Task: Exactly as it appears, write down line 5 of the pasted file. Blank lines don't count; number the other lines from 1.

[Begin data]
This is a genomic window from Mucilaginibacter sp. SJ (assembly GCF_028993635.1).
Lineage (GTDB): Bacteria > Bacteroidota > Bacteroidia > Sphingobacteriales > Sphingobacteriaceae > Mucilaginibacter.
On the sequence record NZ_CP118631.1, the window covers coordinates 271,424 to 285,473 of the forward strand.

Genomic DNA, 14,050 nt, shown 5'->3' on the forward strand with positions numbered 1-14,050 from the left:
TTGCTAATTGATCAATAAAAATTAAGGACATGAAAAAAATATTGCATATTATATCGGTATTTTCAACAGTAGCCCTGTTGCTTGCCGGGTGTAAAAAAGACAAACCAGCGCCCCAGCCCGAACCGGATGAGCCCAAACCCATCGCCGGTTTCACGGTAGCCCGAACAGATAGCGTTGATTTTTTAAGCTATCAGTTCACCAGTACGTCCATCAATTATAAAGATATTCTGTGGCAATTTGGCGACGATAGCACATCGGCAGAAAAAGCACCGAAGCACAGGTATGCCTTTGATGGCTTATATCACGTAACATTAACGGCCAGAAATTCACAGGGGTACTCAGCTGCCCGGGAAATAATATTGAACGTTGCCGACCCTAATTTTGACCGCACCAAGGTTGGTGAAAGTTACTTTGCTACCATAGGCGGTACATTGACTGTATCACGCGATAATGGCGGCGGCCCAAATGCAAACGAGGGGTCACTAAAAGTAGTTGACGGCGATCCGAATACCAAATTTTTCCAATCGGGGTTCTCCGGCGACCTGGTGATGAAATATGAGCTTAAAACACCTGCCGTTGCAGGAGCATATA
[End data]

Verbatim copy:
TTGCTAATTGATCAATAAAAATTAAGGACATGAAAAAAATATTGCATATTATATCGGTATTTTCAACAGTAGCCCTGTTGCTTGCCGGGTGTAAAAAAGACAAACCAGCGCCCCAGCCCGAACCGGATGAGCCCAAACCCATCGCCGGTTTCACGGTAGCCCGAACAGATAGCGTTGATTTTTTAAGCTATCAGTTCACCAGTACGTCCATCAATTATAAAGATATTCTGTGGCAATTTGGCGACGATAGCACATCGGCAGAAAAAGCACCGAAGCACAGGTATGCCTTTGATGGCTTATATCACGTAACATTAACGGCCAGAAATTCACAGGGGTACTCAGCTGCCCGGGAAATAATATTGAACGTTGCCGACCCTAATTTTGACCGCACCAAGGTTGGTGAAAGTTACTTTGCTACCATAGGCGGTACATTGACTGTATCACGCGATAATGGCGGCGGCCCAAATGCAAACGAGGGGTCACTAAAAGTAGTTGACGGCGATCCGAATACCAAATTTTTCCAATCGGGGTTCTCCGGCGACCTGGTGATGAAATATGAGCTTAAAACACCTGCCGTTGCAGGAGCATATA